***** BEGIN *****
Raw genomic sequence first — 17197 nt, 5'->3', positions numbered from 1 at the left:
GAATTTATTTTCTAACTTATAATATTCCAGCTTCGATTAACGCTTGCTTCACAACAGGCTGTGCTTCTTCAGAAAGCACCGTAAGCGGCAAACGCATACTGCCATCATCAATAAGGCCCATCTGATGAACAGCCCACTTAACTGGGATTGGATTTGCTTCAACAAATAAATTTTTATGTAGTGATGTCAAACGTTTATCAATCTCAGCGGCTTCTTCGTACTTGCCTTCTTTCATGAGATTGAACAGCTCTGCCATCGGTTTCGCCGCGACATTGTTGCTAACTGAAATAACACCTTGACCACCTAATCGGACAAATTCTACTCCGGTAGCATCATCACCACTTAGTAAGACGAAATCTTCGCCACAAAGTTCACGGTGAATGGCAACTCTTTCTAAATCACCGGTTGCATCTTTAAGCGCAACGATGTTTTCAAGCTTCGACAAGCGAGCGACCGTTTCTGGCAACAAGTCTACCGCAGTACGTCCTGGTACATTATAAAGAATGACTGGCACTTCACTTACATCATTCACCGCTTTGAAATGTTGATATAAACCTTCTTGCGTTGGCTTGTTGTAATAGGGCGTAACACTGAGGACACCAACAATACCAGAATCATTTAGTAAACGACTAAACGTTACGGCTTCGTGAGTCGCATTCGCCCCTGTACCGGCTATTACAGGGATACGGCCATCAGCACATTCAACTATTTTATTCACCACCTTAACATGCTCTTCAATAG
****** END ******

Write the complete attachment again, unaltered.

Raw genomic sequence first — 17197 nt, 5'->3', positions numbered from 1 at the left:
GAATTTATTTTCTAACTTATAATATTCCAGCTTCGATTAACGCTTGCTTCACAACAGGCTGTGCTTCTTCAGAAAGCACCGTAAGCGGCAAACGCATACTGCCATCATCAATAAGGCCCATCTGATGAACAGCCCACTTAACTGGGATTGGATTTGCTTCAACAAATAAATTTTTATGTAGTGATGTCAAACGTTTATCAATCTCAGCGGCTTCTTCGTACTTGCCTTCTTTCATGAGATTGAACAGCTCTGCCATCGGTTTCGCCGCGACATTGTTGCTAACTGAAATAACACCTTGACCACCTAATCGGACAAATTCTACTCCGGTAGCATCATCACCACTTAGTAAGACGAAATCTTCGCCACAAAGTTCACGGTGAATGGCAACTCTTTCTAAATCACCGGTTGCATCTTTAAGCGCAACGATGTTTTCAAGCTTCGACAAGCGAGCGACCGTTTCTGGCAACAAGTCTACCGCAGTACGTCCTGGTACATTATAAAGAATGACTGGCACTTCACTTACATCATTCACCGCTTTGAAATGTTGATATAAACCTTCTTGCGTTGGCTTGTTGTAATAGGGCGTAACACTGAGGACACCAACAATACCAGAATCATTTAGTAAACGACTAAACGTTACGGCTTCGTGAGTCGCATTCGCCCCTGTACCGGCTATTACAGGGATACGGCCATCAGCACATTCAACTATTTTATTCACCACCTTAACATGCTCTTCAATAG